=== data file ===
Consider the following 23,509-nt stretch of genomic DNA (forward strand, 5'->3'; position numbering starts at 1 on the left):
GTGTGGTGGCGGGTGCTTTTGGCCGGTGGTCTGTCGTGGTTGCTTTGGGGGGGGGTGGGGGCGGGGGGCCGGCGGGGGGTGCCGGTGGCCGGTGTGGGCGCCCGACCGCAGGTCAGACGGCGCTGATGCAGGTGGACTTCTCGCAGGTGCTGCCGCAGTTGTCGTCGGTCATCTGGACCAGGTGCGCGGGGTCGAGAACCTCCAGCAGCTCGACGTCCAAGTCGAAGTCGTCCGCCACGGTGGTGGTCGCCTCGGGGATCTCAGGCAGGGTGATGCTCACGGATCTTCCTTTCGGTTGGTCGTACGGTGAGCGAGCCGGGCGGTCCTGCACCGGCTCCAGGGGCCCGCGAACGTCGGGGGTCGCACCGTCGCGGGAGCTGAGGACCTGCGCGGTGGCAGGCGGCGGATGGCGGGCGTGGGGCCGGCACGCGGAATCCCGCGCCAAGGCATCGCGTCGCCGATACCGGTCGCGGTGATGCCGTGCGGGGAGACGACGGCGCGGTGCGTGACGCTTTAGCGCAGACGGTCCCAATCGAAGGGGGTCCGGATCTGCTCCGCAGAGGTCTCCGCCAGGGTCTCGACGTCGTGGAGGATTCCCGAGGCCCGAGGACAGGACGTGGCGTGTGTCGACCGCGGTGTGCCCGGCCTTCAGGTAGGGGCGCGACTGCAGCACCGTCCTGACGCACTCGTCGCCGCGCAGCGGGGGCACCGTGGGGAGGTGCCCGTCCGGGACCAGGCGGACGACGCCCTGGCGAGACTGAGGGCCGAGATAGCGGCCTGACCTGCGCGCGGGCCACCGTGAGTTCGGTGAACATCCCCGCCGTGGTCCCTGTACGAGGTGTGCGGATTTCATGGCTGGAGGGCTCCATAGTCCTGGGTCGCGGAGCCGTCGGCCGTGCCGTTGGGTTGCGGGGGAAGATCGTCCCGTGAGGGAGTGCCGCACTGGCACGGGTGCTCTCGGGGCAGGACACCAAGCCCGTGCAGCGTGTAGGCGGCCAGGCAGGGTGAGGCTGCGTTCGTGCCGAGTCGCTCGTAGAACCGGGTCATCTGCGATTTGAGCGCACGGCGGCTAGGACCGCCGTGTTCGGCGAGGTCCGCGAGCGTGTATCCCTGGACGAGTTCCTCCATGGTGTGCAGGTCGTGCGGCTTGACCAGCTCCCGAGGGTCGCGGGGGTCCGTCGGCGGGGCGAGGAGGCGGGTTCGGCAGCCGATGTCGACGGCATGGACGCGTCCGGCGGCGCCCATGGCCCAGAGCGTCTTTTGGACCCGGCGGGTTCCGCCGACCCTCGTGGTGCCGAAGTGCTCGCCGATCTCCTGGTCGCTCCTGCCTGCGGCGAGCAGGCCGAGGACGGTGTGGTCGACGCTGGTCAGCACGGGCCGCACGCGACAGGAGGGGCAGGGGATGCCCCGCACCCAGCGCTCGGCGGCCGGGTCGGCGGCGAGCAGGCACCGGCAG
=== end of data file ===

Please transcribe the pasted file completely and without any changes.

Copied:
Consider the following 23,509-nt stretch of genomic DNA (forward strand, 5'->3'; position numbering starts at 1 on the left):
GTGTGGTGGCGGGTGCTTTTGGCCGGTGGTCTGTCGTGGTTGCTTTGGGGGGGGGTGGGGGCGGGGGGCCGGCGGGGGGTGCCGGTGGCCGGTGTGGGCGCCCGACCGCAGGTCAGACGGCGCTGATGCAGGTGGACTTCTCGCAGGTGCTGCCGCAGTTGTCGTCGGTCATCTGGACCAGGTGCGCGGGGTCGAGAACCTCCAGCAGCTCGACGTCCAAGTCGAAGTCGTCCGCCACGGTGGTGGTCGCCTCGGGGATCTCAGGCAGGGTGATGCTCACGGATCTTCCTTTCGGTTGGTCGTACGGTGAGCGAGCCGGGCGGTCCTGCACCGGCTCCAGGGGCCCGCGAACGTCGGGGGTCGCACCGTCGCGGGAGCTGAGGACCTGCGCGGTGGCAGGCGGCGGATGGCGGGCGTGGGGCCGGCACGCGGAATCCCGCGCCAAGGCATCGCGTCGCCGATACCGGTCGCGGTGATGCCGTGCGGGGAGACGACGGCGCGGTGCGTGACGCTTTAGCGCAGACGGTCCCAATCGAAGGGGGTCCGGATCTGCTCCGCAGAGGTCTCCGCCAGGGTCTCGACGTCGTGGAGGATTCCCGAGGCCCGAGGACAGGACGTGGCGTGTGTCGACCGCGGTGTGCCCGGCCTTCAGGTAGGGGCGCGACTGCAGCACCGTCCTGACGCACTCGTCGCCGCGCAGCGGGGGCACCGTGGGGAGGTGCCCGTCCGGGACCAGGCGGACGACGCCCTGGCGAGACTGAGGGCCGAGATAGCGGCCTGACCTGCGCGCGGGCCACCGTGAGTTCGGTGAACATCCCCGCCGTGGTCCCTGTACGAGGTGTGCGGATTTCATGGCTGGAGGGCTCCATAGTCCTGGGTCGCGGAGCCGTCGGCCGTGCCGTTGGGTTGCGGGGGAAGATCGTCCCGTGAGGGAGTGCCGCACTGGCACGGGTGCTCTCGGGGCAGGACACCAAGCCCGTGCAGCGTGTAGGCGGCCAGGCAGGGTGAGGCTGCGTTCGTGCCGAGTCGCTCGTAGAACCGGGTCATCTGCGATTTGAGCGCACGGCGGCTAGGACCGCCGTGTTCGGCGAGGTCCGCGAGCGTGTATCCCTGGACGAGTTCCTCCATGGTGTGCAGGTCGTGCGGCTTGACCAGCTCCCGAGGGTCGCGGGGGTCCGTCGGCGGGGCGAGGAGGCGGGTTCGGCAGCCGATGTCGACGGCATGGACGCGTCCGGCGGCGCCCATGGCCCAGAGCGTCTTTTGGACCCGGCGGGTTCCGCCGACCCTCGTGGTGCCGAAGTGCTCGCCGATCTCCTGGTCGCTCCTGCCTGCGGCGAGCAGGCCGAGGACGGTGTGGTCGACGCTGGTCAGCACGGGCCGCACGCGACAGGAGGGGCAGGGGATGCCCCGCACCCAGCGCTCGGCGGCCGGGTCGGCGGCGAGCAGGCACCGGCAG